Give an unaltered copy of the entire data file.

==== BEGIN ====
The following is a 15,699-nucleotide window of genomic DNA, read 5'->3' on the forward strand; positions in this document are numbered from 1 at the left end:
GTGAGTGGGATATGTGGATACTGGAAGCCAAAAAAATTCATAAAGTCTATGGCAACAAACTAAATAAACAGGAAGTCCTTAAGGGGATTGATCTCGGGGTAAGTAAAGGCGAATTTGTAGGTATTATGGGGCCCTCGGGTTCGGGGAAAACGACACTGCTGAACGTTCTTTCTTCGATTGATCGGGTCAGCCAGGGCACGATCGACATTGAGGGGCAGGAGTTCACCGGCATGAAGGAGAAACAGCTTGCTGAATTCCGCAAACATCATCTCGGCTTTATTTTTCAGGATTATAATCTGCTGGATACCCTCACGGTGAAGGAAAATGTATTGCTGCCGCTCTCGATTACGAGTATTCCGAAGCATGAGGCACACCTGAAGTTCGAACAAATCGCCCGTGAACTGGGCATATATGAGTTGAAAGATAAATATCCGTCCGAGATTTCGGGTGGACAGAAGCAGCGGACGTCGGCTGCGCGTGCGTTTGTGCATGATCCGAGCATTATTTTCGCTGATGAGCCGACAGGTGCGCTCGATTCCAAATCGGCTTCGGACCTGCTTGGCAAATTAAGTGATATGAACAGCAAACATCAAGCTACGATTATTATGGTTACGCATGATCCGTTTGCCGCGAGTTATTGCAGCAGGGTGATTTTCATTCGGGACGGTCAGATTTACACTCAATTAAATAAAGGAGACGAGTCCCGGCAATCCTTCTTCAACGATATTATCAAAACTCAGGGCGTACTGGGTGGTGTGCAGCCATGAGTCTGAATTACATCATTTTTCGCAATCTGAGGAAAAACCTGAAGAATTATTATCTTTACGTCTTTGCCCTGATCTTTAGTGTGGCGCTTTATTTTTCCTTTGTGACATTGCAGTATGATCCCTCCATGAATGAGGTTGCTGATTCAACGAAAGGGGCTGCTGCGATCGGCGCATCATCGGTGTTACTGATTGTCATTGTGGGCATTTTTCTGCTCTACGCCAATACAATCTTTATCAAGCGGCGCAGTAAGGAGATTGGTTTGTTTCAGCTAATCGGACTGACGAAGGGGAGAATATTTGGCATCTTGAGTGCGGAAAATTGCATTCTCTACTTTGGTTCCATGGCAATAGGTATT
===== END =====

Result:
The following is a 15,699-nucleotide window of genomic DNA, read 5'->3' on the forward strand; positions in this document are numbered from 1 at the left end:
GTGAGTGGGATATGTGGATACTGGAAGCCAAAAAAATTCATAAAGTCTATGGCAACAAACTAAATAAACAGGAAGTCCTTAAGGGGATTGATCTCGGGGTAAGTAAAGGCGAATTTGTAGGTATTATGGGGCCCTCGGGTTCGGGGAAAACGACACTGCTGAACGTTCTTTCTTCGATTGATCGGGTCAGCCAGGGCACGATCGACATTGAGGGGCAGGAGTTCACCGGCATGAAGGAGAAACAGCTTGCTGAATTCCGCAAACATCATCTCGGCTTTATTTTTCAGGATTATAATCTGCTGGATACCCTCACGGTGAAGGAAAATGTATTGCTGCCGCTCTCGATTACGAGTATTCCGAAGCATGAGGCACACCTGAAGTTCGAACAAATCGCCCGTGAACTGGGCATATATGAGTTGAAAGATAAATATCCGTCCGAGATTTCGGGTGGACAGAAGCAGCGGACGTCGGCTGCGCGTGCGTTTGTGCATGATCCGAGCATTATTTTCGCTGATGAGCCGACAGGTGCGCTCGATTCCAAATCGGCTTCGGACCTGCTTGGCAAATTAAGTGATATGAACAGCAAACATCAAGCTACGATTATTATGGTTACGCATGATCCGTTTGCCGCGAGTTATTGCAGCAGGGTGATTTTCATTCGGGACGGTCAGATTTACACTCAATTAAATAAAGGAGACGAGTCCCGGCAATCCTTCTTCAACGATATTATCAAAACTCAGGGCGTACTGGGTGGTGTGCAGCCATGAGTCTGAATTACATCATTTTTCGCAATCTGAGGAAAAACCTGAAGAATTATTATCTTTACGTCTTTGCCCTGATCTTTAGTGTGGCGCTTTATTTTTCCTTTGTGACATTGCAGTATGATCCCTCCATGAATGAGGTTGCTGATTCAACGAAAGGGGCTGCTGCGATCGGCGCATCATCGGTGTTACTGATTGTCATTGTGGGCATTTTTCTGCTCTACGCCAATACAATCTTTATCAAGCGGCGCAGTAAGGAGATTGGTTTGTTTCAGCTAATCGGACTGACGAAGGGGAGAATATTTGGCATCTTGAGTGCGGAAAATTGCATTCTCTACTTTGGTTCCATGGCAATAGGTATT